UBC Theses and Dissertations
The effects of seed-storage lipid emulsion sprays on the interactions between plants and their fungal pathogens Young, Roderick James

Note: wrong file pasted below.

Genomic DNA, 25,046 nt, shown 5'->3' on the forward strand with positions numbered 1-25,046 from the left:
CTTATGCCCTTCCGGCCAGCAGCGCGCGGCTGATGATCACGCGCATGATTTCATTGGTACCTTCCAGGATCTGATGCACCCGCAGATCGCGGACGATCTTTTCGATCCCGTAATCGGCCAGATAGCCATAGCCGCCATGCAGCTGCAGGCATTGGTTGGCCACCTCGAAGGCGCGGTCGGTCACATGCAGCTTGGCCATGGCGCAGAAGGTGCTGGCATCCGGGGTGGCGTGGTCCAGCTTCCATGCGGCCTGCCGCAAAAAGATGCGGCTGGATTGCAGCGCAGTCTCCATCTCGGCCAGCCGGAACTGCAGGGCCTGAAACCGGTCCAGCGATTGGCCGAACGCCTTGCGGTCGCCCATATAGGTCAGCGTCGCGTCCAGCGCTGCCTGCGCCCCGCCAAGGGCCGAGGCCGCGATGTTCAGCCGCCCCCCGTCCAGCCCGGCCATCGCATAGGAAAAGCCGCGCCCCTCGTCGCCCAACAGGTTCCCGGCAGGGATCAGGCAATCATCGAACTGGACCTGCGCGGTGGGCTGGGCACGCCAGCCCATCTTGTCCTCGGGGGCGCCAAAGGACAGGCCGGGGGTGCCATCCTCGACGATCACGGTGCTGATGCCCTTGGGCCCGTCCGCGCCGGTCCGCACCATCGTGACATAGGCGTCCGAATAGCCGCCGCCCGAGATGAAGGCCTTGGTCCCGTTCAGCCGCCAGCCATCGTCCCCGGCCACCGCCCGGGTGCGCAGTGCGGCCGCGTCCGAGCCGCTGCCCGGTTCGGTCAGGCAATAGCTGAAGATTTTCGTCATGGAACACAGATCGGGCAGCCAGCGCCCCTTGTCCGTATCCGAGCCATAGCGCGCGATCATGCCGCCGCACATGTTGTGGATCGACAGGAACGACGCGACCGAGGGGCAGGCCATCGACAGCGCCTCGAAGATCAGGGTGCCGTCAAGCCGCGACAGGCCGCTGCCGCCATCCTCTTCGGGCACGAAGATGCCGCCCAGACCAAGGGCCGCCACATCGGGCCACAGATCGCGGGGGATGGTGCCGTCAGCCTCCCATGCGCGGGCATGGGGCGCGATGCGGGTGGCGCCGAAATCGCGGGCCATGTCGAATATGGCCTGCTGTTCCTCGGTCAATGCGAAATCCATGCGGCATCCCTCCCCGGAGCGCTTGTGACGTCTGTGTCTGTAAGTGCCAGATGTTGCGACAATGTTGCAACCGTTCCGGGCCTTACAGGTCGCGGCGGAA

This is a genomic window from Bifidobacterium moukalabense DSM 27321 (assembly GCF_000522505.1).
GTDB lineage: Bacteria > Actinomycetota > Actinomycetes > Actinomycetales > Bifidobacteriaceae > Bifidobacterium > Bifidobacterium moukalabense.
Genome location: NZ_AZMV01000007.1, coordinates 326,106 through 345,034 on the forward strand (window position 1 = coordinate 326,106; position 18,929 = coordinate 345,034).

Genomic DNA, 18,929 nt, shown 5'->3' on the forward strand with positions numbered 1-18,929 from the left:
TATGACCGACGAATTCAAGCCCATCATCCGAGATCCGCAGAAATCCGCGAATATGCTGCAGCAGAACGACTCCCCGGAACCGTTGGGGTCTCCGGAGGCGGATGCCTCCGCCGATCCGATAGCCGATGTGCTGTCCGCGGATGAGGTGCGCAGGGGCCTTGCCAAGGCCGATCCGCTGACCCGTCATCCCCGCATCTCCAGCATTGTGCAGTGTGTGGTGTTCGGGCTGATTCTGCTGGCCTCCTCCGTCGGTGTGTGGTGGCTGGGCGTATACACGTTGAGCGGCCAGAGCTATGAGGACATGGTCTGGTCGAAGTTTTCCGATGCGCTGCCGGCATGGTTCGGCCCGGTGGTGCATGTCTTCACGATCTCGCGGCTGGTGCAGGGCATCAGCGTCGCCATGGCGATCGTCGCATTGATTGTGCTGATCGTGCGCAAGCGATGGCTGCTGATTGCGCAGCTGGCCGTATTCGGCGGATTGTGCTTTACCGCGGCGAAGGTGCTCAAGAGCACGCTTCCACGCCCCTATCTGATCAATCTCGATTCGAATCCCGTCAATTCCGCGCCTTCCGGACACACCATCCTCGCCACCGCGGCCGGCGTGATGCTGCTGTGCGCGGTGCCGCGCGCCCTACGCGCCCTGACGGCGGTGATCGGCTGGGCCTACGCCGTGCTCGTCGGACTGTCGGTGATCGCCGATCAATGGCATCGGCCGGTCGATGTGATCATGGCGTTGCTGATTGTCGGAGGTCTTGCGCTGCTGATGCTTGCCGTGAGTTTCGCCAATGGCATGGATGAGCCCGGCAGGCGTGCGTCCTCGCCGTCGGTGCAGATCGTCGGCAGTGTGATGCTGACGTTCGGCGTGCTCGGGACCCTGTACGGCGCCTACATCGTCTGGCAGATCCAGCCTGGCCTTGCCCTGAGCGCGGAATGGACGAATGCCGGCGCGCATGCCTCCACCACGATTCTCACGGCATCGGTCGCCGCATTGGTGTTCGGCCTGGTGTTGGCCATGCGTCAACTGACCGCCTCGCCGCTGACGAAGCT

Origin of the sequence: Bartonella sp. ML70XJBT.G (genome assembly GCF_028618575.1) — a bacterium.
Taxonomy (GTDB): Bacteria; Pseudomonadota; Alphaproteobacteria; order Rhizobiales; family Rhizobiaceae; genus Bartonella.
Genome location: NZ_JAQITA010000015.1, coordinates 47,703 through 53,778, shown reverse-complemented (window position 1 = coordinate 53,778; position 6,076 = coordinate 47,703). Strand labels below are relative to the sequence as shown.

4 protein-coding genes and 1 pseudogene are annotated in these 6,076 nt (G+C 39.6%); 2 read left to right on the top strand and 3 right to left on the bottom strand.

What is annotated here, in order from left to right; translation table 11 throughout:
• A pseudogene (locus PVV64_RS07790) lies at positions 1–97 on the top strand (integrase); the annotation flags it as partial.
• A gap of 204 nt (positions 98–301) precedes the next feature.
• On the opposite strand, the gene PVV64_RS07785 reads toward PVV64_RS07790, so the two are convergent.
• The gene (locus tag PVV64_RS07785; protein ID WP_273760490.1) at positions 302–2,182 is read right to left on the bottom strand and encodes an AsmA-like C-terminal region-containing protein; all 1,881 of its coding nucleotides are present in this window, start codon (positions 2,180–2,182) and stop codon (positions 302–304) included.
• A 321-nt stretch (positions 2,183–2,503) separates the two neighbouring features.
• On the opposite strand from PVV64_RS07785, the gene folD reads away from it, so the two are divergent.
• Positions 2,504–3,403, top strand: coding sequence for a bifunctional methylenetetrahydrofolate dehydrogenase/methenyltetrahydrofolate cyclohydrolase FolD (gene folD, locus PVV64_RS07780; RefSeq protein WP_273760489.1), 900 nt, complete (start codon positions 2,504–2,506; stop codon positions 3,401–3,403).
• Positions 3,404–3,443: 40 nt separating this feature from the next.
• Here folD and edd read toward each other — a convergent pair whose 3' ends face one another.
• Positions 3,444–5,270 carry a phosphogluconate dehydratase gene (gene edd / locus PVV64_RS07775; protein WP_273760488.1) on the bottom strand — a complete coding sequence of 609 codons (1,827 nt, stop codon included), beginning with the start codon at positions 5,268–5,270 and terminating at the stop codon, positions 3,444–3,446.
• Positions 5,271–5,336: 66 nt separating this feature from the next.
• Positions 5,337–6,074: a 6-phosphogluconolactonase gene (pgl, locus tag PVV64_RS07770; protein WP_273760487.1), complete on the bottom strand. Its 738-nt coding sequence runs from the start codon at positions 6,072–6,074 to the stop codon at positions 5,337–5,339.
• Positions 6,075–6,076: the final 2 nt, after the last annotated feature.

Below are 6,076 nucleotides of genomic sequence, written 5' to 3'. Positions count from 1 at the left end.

Emulsions of the seed-storage lipids jojoba wax and canola oil were tested for phytoprotective activity against two powdery mildews and two rot-causing fungi, and for phytotoxicity on two host plants, grape ( Vitis vinifera) and cucumber (Cucumis sativus). Against the powdery mildews tested (Erysiphe cichoracearum and Uncinula necato,), greenhouse cucumber plants and field grape plants treated with jojoba wax emulsions showed 75-100% reductions in powdery mildew disease severity, as compared to water sprayed plants. The canola oil emulsion reduced cucumber powdery mildew disease severity by 63-69%. Scanning electron microscope analyses of E. cichoracearum conidia on cucumber leaves sprayed with the seed-storage lipid emulsions showed normal germination structures with inhibited appressorium formation. The jojoba wax emulsions did have slight phytotoxic effects observable on both the cucumber and grape plants, especially during periods of higher temperature. However, these effects were not observed to reduce the yield or survival of the grape plants sprayed in field trials. Jojoba wax and canola oil emulsions did not seem to have an effect against the infection processes of rot-causing fungi (Botrytis cinerea and Didymelia bryoniae). Instead, the lack of differences between the growth of B. cinerea colonies on potato dextrose agar (PDA) treated with the seed-storage lipid emulsions or the emulsifying surfactant Triton X-100 alone indicated that the presence of the surfactant was correlated with reduced colony growth. Colony growth on Triton X-1 00-treated PDA was reduced by 87-92% as compared to the water control-treated PDA. In addition, field grape plants treated with emulsions containing Triton X-1 00 showed a 68-87% reduction in B. cinerea-caused disease incidence. While similar reductions in D. bryoniae growth were observed in vitro for PDA treated with emulsions containing Triton X-100, the surtactant or the lipid emulsions did not reduce D. bryoniae-caused disease incidence in the in vivo trials on greenhouse cucumbers plants. Applied treatments may have been washed away by exuding sap.